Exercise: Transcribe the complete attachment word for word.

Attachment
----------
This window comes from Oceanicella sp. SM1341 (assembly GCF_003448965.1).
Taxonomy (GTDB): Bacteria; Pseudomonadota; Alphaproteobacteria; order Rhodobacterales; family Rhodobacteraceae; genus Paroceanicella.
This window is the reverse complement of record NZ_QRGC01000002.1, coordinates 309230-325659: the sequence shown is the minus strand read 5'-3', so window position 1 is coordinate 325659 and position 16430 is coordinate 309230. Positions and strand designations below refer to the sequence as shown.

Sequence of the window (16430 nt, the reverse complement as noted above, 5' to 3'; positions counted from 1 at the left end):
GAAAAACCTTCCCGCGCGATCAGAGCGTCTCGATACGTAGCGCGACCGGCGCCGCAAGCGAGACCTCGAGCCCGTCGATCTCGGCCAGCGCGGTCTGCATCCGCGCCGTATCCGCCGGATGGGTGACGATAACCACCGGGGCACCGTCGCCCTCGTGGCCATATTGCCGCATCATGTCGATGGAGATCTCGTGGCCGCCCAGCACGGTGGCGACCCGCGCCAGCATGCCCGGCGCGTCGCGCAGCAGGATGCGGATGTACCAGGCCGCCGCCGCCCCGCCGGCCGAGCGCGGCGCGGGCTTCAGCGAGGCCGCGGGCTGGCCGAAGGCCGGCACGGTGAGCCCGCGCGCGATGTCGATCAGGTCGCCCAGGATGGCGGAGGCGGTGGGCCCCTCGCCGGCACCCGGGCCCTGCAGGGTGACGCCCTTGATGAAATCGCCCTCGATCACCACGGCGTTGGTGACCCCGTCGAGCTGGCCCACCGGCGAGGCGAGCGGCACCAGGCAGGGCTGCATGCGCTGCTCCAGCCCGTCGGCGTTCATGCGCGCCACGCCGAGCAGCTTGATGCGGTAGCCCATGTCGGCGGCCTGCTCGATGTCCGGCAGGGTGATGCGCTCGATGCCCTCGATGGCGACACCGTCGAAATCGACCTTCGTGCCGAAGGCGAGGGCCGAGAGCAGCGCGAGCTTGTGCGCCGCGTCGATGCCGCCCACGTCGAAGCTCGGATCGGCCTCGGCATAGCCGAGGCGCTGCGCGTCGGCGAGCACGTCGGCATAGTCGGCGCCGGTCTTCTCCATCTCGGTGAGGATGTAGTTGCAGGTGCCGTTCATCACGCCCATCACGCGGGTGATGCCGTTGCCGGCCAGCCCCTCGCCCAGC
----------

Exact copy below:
This window comes from Oceanicella sp. SM1341 (assembly GCF_003448965.1).
Taxonomy (GTDB): Bacteria; Pseudomonadota; Alphaproteobacteria; order Rhodobacterales; family Rhodobacteraceae; genus Paroceanicella.
This window is the reverse complement of record NZ_QRGC01000002.1, coordinates 309230-325659: the sequence shown is the minus strand read 5'-3', so window position 1 is coordinate 325659 and position 16430 is coordinate 309230. Positions and strand designations below refer to the sequence as shown.

Sequence of the window (16430 nt, the reverse complement as noted above, 5' to 3'; positions counted from 1 at the left end):
GAAAAACCTTCCCGCGCGATCAGAGCGTCTCGATACGTAGCGCGACCGGCGCCGCAAGCGAGACCTCGAGCCCGTCGATCTCGGCCAGCGCGGTCTGCATCCGCGCCGTATCCGCCGGATGGGTGACGATAACCACCGGGGCACCGTCGCCCTCGTGGCCATATTGCCGCATCATGTCGATGGAGATCTCGTGGCCGCCCAGCACGGTGGCGACCCGCGCCAGCATGCCCGGCGCGTCGCGCAGCAGGATGCGGATGTACCAGGCCGCCGCCGCCCCGCCGGCCGAGCGCGGCGCGGGCTTCAGCGAGGCCGCGGGCTGGCCGAAGGCCGGCACGGTGAGCCCGCGCGCGATGTCGATCAGGTCGCCCAGGATGGCGGAGGCGGTGGGCCCCTCGCCGGCACCCGGGCCCTGCAGGGTGACGCCCTTGATGAAATCGCCCTCGATCACCACGGCGTTGGTGACCCCGTCGAGCTGGCCCACCGGCGAGGCGAGCGGCACCAGGCAGGGCTGCATGCGCTGCTCCAGCCCGTCGGCGTTCATGCGCGCCACGCCGAGCAGCTTGATGCGGTAGCCCATGTCGGCGGCCTGCTCGATGTCCGGCAGGGTGATGCGCTCGATGCCCTCGATGGCGACACCGTCGAAATCGACCTTCGTGCCGAAGGCGAGGGCCGAGAGCAGCGCGAGCTTGTGCGCCGCGTCGATGCCGCCCACGTCGAAGCTCGGATCGGCCTCGGCATAGCCGAGGCGCTGCGCGTCGGCGAGCACGTCGGCATAGTCGGCGCCGGTCTTCTCCATCTCGGTGAGGATGTAGTTGCAGGTGCCGTTCATCACGCCCATCACGCGGGTGATGCCGTTGCCGGCCAGCCCCTCGCCCAGC